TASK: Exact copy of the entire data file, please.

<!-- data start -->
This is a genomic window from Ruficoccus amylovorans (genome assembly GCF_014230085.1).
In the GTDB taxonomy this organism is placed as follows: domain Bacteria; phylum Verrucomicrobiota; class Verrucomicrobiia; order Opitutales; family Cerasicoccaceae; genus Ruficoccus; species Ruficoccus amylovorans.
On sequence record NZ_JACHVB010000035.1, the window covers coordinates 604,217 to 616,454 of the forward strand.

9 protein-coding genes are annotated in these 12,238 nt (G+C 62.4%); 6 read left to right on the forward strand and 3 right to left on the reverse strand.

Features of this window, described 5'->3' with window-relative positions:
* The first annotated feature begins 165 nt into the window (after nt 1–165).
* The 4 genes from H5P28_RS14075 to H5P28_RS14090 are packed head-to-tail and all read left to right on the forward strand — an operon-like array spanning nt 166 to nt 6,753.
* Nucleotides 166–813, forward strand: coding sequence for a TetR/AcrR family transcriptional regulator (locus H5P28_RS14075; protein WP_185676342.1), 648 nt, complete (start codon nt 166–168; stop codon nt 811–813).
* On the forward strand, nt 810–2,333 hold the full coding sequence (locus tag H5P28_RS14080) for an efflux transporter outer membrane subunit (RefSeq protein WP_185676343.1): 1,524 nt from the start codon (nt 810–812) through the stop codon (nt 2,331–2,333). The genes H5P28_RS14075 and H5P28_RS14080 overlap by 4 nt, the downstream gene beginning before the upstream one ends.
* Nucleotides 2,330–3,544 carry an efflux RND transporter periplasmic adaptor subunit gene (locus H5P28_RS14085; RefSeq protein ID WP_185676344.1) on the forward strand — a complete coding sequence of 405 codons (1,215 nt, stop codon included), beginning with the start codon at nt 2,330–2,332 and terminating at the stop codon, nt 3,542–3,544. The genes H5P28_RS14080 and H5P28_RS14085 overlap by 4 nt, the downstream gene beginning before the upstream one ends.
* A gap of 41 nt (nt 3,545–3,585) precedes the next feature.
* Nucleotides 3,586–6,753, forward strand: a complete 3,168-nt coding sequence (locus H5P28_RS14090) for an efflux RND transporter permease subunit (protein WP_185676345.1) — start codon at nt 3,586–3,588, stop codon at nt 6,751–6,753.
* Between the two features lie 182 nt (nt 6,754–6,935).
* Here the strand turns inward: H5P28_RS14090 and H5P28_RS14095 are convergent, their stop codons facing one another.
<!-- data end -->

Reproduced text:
This is a genomic window from Ruficoccus amylovorans (genome assembly GCF_014230085.1).
In the GTDB taxonomy this organism is placed as follows: domain Bacteria; phylum Verrucomicrobiota; class Verrucomicrobiia; order Opitutales; family Cerasicoccaceae; genus Ruficoccus; species Ruficoccus amylovorans.
On sequence record NZ_JACHVB010000035.1, the window covers coordinates 604,217 to 616,454 of the forward strand.

9 protein-coding genes are annotated in these 12,238 nt (G+C 62.4%); 6 read left to right on the forward strand and 3 right to left on the reverse strand.

Features of this window, described 5'->3' with window-relative positions:
* The first annotated feature begins 165 nt into the window (after nt 1–165).
* The 4 genes from H5P28_RS14075 to H5P28_RS14090 are packed head-to-tail and all read left to right on the forward strand — an operon-like array spanning nt 166 to nt 6,753.
* Nucleotides 166–813, forward strand: coding sequence for a TetR/AcrR family transcriptional regulator (locus H5P28_RS14075; protein WP_185676342.1), 648 nt, complete (start codon nt 166–168; stop codon nt 811–813).
* On the forward strand, nt 810–2,333 hold the full coding sequence (locus tag H5P28_RS14080) for an efflux transporter outer membrane subunit (RefSeq protein WP_185676343.1): 1,524 nt from the start codon (nt 810–812) through the stop codon (nt 2,331–2,333). The genes H5P28_RS14075 and H5P28_RS14080 overlap by 4 nt, the downstream gene beginning before the upstream one ends.
* Nucleotides 2,330–3,544 carry an efflux RND transporter periplasmic adaptor subunit gene (locus H5P28_RS14085; RefSeq protein ID WP_185676344.1) on the forward strand — a complete coding sequence of 405 codons (1,215 nt, stop codon included), beginning with the start codon at nt 2,330–2,332 and terminating at the stop codon, nt 3,542–3,544. The genes H5P28_RS14080 and H5P28_RS14085 overlap by 4 nt, the downstream gene beginning before the upstream one ends.
* A gap of 41 nt (nt 3,545–3,585) precedes the next feature.
* Nucleotides 3,586–6,753, forward strand: a complete 3,168-nt coding sequence (locus H5P28_RS14090) for an efflux RND transporter permease subunit (protein WP_185676345.1) — start codon at nt 3,586–3,588, stop codon at nt 6,751–6,753.
* Between the two features lie 182 nt (nt 6,754–6,935).
* Here the strand turns inward: H5P28_RS14090 and H5P28_RS14095 are convergent, their stop codons facing one another.